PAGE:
Mr. 211 in 2020

I celebrated Christmas 2019 in traditional fashion with a festive holiday ride. Bravo was still riding the bench healing from his latest hoof abscess and also too young to be reliably counted on to participate in such a wild event. My friend graciously offered her retired dressage pony, Duke, and he made a perfect Max to my Grinch.






With a big smooch on the leaf, I bid Bravo a warm farewell right before the holidays so that I could spend ten glorious days with the rest of my family a few states over. His Christmas gift to me this year was to remain abscess, illness, injury, and trouble-free for those entire ten days. THANK YOU, buddy, I really needed that. Of course a solid portion of my trip home was spent thinking about Bravo but, in contrast to my trip home over Thanksgiving, none of it was spent worrying about him.

Despite 2019 being my first year as a horse owner, it was rough. I arrived back in Indiana eager to welcome 2020 and instead promptly got clobbered by a sinus infection/cold the second I stepped off of the airplane. I spent my New Years Eve snoozing on my couch rousing briefly from my cold med-aided slumber during the countdown.

I’m emerging this week feeling much better and finally ready to start 2020. This year will be BIG and there are some major changes afoot. I can’t elaborate as my defense mechanism prevents me from getting excited about things that can fall through, but regardless, change is inevitable and young horse development is always exciting.

Bravo is continuing to thrive and looks so much better than when I got him, but winter has presented a few challenges when it comes to sticking with training. The weather this year hasn’t been particularly cold but the constant rain and mud has not been helping. The fields are complete mud wallows and the horses don’t move around much during the day in the slop. Add that to an unusable outdoor arena and water logged round pen, and it means all of the boarders at my barn are sharing a 60X150 arena. Not exactly conducive to training a young horse. I have to try and avoid lesson times and busy riding times so I end up closing down the barn at night a lot. For a while I got a smidge of seasonal depression and made mental plans to just restart him again when the weather got nicer and stop beating myself up over not feeling comfortable riding him in the arena with 5 other horses. I’m feeling a little better about things now, and I’ve started working with him more during off times. Rider traffic and wet weather are still ever-present hurdles.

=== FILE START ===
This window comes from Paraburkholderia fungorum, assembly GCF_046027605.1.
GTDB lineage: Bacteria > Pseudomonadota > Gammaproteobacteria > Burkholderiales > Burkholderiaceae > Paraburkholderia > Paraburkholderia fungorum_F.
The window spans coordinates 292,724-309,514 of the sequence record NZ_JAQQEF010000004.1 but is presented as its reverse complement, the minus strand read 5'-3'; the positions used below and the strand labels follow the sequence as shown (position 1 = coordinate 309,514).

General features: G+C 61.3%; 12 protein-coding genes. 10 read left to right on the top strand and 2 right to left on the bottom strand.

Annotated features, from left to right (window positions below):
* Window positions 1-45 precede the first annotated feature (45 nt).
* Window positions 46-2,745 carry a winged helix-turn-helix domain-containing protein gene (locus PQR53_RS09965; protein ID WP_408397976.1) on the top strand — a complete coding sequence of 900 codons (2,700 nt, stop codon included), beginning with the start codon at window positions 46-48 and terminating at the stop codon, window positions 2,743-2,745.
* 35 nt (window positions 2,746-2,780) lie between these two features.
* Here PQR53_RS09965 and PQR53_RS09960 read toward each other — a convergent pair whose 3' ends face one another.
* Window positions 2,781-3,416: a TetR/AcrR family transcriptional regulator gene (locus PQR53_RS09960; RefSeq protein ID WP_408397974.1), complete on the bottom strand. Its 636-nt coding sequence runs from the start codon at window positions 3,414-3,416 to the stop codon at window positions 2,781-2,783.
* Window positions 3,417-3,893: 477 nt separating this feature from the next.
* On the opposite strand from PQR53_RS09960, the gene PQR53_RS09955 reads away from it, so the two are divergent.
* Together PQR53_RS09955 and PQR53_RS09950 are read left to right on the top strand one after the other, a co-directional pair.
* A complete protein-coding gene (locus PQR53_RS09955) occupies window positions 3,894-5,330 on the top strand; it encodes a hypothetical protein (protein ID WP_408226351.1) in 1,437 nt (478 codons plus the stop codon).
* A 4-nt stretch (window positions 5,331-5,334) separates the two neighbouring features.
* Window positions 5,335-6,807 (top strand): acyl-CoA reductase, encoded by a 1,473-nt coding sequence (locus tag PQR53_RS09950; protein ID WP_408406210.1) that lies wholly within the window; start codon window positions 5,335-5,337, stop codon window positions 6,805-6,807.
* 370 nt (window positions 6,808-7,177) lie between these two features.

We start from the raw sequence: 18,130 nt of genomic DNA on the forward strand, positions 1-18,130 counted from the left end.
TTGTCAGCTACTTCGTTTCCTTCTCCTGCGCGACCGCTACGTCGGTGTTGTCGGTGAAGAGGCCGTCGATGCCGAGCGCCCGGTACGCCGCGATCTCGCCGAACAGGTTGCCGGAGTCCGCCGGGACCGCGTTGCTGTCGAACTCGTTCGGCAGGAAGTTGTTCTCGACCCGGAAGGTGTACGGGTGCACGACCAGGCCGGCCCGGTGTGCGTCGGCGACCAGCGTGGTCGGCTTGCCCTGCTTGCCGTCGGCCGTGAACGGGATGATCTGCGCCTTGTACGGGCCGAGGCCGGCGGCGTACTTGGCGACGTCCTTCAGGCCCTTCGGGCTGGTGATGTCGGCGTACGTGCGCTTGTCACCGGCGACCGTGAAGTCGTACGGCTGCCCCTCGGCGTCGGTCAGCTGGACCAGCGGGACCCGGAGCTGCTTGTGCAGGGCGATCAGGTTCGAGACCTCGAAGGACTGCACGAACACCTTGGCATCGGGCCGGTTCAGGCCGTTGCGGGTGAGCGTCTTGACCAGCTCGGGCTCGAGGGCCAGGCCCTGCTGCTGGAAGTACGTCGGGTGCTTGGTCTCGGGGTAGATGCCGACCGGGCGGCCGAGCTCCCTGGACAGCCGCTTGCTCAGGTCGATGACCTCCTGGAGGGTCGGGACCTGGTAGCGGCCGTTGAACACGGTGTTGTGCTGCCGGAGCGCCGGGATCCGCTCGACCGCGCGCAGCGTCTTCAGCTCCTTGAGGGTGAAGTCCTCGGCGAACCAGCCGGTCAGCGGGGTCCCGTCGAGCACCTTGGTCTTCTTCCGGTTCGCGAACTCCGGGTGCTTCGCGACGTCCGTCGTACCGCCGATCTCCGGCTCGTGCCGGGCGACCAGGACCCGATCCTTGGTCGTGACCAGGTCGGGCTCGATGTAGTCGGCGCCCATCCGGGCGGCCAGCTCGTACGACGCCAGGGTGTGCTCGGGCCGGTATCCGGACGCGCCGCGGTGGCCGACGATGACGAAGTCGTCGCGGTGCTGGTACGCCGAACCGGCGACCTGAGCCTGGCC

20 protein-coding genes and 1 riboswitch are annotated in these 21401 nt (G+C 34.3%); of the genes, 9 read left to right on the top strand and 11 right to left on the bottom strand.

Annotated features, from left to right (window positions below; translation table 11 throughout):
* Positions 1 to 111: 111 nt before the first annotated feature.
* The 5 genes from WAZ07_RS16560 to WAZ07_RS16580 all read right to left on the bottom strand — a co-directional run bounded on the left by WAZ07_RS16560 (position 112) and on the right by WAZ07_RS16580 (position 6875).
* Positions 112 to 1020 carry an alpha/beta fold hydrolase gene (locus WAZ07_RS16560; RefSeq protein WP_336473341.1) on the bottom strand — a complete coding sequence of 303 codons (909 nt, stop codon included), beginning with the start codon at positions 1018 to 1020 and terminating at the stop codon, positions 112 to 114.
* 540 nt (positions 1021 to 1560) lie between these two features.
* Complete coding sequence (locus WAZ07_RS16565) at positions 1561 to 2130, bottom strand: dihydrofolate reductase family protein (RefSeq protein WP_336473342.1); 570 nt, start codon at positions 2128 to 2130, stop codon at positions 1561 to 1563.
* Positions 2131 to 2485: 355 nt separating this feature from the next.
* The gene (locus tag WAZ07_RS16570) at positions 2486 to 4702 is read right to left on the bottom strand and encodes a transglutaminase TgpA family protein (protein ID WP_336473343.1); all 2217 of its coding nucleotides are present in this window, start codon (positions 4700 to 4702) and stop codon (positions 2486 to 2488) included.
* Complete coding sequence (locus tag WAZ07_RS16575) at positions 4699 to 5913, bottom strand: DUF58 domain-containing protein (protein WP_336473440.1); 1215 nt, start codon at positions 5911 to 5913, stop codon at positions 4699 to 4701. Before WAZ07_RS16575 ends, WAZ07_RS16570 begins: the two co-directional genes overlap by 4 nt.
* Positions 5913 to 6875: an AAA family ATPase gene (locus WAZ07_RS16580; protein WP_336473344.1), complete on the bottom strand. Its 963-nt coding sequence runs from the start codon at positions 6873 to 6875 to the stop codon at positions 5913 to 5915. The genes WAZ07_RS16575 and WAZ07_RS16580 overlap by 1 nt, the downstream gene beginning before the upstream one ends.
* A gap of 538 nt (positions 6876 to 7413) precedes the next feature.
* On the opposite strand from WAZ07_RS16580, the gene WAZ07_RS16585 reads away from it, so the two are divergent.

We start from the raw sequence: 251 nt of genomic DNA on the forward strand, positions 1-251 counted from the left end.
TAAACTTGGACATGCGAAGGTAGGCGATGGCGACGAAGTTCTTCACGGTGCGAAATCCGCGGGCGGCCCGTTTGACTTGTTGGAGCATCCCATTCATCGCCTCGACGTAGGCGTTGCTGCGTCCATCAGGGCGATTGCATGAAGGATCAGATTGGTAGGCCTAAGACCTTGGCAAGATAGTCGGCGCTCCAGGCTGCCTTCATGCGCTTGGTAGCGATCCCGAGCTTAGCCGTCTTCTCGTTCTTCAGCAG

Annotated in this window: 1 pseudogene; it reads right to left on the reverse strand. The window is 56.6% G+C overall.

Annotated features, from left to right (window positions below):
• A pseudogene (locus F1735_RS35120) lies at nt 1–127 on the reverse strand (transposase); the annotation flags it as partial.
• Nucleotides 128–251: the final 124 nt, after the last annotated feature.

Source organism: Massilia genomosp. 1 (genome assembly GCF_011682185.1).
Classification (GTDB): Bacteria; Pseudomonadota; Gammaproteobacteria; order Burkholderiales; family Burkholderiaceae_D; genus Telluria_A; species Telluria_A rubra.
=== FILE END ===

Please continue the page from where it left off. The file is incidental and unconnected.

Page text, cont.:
In other news, I gifted myself a FeedXL subscription so that has been a lot of fun. After noticing that Bravo has been spooky and hot lately as well as catching wind that he is starting to get a bit of a reputation with the staff for being difficult to handle, I’ve been overhauling his diet.

These are the current facts:

  • He is no longer underweight
  • Slippery pastures mean he’s moving around less during turnout
  • Abscess recovery, weather, holidays, and arena traffic has equated to a two month long break from work
  • The barn feeds a very high alfalfa content hay
  • He has been on a rice bran supplement for weight gain
  • AND he was getting about 5lbs of grain a day

To summarize:

Bravo has been getting roughly 150% of his energy requirement everyday and doing no work. No wonder he’s hot and amped all the time.



Momma! Look! I’m 5! Look, Momma! Look what I can do!


I stopped the rice bran and trimmed his grain down to 3lbs per day but he was still getting waaaaay too much. I am going to be trying him on a ration balancer and getting rid of most, if not all, grain especially for the rest of the winter.

He used to get:

  • ~18-20lbs 70% Alfalfa/Timothy and some mixed grass hay
  • 5lbs of Tribute Kalm n EZ
  • 2lbs of Max-e-glo Rice Bran Pellets
  • 2oz of Vitalize Alimend
  • SmartDigest Ultra
  • 2 scoops Farrier’s Formula Double Strength

He’s going to get:

  • ~18-20lbs 70% Alfalfa/Timothy and some mixed grass hay
  • 2lbs of Tribute Alfa Essentials ration balancer
  • 1-2oz of Vitalize Alimend
  • SmartDigest Ultra
  • 1 scoop Farrier’s Formula Double Strength
  • mayyyybe a Mega Mag or SmartVite vitamin supplement, if he’ll eat it

So we’ll see how he adjusts to that. Hopefully he will eat it. FeedXL is fun but definitely makes you feel like you’re a horrible horse owner when it displays your horse’s folic acid level as woefully in the red. I think some important things to remember are that many of these “daily values” are estimates and unless you are testing your hay or pastures on a continuous basis, the rest is just an estimate as well. It’s easy to fall down the rabbit hole. I do think approaching a minimal grain diet would potentially be a good thing for this horse. Everyone must evaluate their own horse’s needs. We’ve dealt with a lot this year and I’m still trying to find the best formula for us. If this new diet works for him, it SHOULD help balance out the extreme excess of energy and hopefully level off some of that excess hotness and spooky behavior. We will pick back up with work as soon as we are able!

Bravo thinks that my next post should talk about the overhaul that needs to happen with MY diet 😉 Don’t worry, I’ll spare you dear readers those details, but rest assured Bravo buddy, we’re in this together!